Craig Harper, chief operating officer for J.B. Hunt Transport, advises drivers to contact their fleet manager, project manager or driver manager immediately and fill him or her in on the situation. Then the company can take action.

“In a crisis situation we basically let our drivers tell us what they need and we make it happen,” Harper says. “Our driver and his or her safety are our No. 1 priority. We visit with the driver and make sure they are doing all right emotionally. We then respond basically however the driver needs us to respond. Drivers, like anyone, react differently to certain situations. Some want a load through their home; others want to immediately get out of the truck and fly home.

“For example, a driver with a death in the family, if we are involved, we evaluate what the driver’s needs are first,” Harper says. “We try to find out if the driver expected this news or was it a shock. In some situations, professional help or counseling may be needed. The most important thing is working with that manager and jointly getting a plan together to get the driver home in the most appropriate way.”

Marten Transport Safety Director Dan Peterson also asks that drivers who run into a crisis on the road let them know all of the circumstances.

“Once we are notified of a situation we evaluate the request and determine the best solution,” says Peterson. “It may be swapping loads with another driver, letting the driver drive home with an empty trailer and/or even making arrangements to get to an airport if necessary.”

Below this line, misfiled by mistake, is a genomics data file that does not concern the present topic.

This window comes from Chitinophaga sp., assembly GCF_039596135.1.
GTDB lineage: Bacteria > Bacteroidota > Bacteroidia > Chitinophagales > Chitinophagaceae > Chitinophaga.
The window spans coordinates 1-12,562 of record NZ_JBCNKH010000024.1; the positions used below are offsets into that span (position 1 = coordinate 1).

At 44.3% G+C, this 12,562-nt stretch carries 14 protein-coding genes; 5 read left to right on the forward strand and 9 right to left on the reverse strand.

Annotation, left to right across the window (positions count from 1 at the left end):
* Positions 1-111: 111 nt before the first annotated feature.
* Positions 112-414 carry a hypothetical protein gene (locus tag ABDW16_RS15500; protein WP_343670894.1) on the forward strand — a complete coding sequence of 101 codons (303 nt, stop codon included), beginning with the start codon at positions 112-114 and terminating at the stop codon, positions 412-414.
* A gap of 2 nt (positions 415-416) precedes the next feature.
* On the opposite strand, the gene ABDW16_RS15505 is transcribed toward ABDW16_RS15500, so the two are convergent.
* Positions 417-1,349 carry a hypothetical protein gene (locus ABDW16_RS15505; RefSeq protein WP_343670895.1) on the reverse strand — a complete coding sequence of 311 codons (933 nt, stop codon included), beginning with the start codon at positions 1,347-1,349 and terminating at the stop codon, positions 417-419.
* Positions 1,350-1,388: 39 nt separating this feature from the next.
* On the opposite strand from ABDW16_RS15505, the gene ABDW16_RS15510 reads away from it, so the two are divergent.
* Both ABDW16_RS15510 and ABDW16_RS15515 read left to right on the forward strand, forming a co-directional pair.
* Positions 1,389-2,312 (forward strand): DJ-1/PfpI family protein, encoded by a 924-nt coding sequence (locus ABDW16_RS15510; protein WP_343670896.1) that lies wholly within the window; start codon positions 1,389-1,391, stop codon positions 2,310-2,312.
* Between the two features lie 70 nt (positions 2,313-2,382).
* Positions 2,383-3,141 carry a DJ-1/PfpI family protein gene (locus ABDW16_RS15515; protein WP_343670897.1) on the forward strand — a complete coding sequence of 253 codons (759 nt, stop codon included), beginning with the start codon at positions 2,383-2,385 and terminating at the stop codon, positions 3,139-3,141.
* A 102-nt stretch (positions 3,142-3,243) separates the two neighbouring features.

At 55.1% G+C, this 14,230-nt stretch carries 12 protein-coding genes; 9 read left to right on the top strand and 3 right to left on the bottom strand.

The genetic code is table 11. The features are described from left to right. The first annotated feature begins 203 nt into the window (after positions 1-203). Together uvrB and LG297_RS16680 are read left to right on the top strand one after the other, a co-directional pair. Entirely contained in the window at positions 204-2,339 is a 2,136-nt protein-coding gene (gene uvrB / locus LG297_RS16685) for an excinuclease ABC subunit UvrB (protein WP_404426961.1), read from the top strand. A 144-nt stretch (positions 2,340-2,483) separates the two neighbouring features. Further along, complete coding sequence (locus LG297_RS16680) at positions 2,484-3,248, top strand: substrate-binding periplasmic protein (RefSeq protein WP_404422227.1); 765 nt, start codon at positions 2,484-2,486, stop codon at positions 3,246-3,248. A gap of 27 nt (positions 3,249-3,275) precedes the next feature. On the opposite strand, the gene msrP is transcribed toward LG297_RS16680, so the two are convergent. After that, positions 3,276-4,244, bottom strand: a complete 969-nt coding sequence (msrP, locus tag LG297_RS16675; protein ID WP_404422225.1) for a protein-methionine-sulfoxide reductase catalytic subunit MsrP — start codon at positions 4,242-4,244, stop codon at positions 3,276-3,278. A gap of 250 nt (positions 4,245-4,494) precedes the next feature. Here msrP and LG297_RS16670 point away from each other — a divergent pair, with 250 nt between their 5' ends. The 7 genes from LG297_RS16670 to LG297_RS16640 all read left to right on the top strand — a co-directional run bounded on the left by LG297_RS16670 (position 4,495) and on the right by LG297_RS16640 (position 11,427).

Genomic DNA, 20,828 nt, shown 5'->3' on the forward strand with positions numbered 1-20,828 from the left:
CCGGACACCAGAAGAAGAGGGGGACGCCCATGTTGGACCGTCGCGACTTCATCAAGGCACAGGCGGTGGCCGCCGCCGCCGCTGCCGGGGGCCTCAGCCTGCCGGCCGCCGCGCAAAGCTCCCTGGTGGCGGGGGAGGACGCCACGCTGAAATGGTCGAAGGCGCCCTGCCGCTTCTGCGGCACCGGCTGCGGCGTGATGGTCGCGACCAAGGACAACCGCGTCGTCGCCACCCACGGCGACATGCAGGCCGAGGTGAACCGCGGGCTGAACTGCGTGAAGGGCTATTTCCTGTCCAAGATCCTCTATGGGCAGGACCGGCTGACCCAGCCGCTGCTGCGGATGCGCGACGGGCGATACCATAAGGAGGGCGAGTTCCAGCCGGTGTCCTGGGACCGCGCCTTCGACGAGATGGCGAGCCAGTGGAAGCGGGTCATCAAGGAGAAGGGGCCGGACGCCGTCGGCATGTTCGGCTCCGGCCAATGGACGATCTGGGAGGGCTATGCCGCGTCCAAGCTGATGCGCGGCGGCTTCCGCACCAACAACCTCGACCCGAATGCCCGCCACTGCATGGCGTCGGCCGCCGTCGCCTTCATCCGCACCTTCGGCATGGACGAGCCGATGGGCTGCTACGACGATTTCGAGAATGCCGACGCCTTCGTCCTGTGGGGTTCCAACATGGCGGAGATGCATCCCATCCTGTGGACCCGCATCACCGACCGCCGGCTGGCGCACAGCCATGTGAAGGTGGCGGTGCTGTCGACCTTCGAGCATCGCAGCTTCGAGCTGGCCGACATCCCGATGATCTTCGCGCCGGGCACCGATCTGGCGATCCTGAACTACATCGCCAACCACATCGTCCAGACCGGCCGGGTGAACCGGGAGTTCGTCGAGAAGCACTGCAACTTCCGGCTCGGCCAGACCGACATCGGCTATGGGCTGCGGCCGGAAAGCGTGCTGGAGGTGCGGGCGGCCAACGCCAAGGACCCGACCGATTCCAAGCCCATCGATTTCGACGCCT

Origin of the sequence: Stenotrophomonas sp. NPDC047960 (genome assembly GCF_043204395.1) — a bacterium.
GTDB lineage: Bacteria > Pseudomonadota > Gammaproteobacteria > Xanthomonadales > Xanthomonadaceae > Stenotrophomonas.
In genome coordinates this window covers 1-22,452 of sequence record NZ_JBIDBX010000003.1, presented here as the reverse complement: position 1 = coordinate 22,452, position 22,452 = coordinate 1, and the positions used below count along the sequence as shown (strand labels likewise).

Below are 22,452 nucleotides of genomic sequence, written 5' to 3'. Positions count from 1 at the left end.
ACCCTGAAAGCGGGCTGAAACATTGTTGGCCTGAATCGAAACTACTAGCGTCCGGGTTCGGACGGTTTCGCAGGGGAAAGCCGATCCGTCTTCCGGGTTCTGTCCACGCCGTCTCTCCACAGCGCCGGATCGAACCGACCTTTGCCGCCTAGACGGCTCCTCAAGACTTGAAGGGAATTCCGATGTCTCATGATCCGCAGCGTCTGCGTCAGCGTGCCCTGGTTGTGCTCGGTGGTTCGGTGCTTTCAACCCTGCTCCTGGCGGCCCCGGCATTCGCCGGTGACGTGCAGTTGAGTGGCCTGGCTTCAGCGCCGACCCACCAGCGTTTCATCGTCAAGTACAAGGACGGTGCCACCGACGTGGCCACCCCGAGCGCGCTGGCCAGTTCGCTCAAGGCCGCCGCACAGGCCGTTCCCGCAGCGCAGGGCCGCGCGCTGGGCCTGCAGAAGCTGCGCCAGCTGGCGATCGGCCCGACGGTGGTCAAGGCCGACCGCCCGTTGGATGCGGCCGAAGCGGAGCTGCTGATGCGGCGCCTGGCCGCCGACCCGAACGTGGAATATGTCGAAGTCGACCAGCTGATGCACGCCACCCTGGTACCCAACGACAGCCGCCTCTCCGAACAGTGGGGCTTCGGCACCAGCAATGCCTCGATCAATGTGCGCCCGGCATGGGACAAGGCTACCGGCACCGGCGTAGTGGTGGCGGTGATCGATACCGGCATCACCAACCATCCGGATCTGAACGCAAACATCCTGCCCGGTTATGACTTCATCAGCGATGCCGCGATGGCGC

Companies have various ways of helping and making sure both the driver and the load get taken care of. Companies can quickly adapt their everyday policies to meet an emergency.

“We’re used to moving drivers, to having different terminals suddenly have to change plans, to changes in destinations or pickup or delivery times, and we can use those procedures when we have to get a driver home in a hurry,” says MacGillivray.

A lot of companies, J.B. Hunt for example, use TransAlive, a voluntary service that specializes in meeting the needs of the drivers and their families when they experience an accident, illness, heart attack or even death on the highway.

“Another assistance we use is hiring an adjuster to assist drivers by taking them to the airport, packing their belongings or any other help a driver may need,” Harper says. “We really try to do what each case dictates and how we would want to be treated if in the same situation. Each individual event is handled specifically for that driver’s needs.”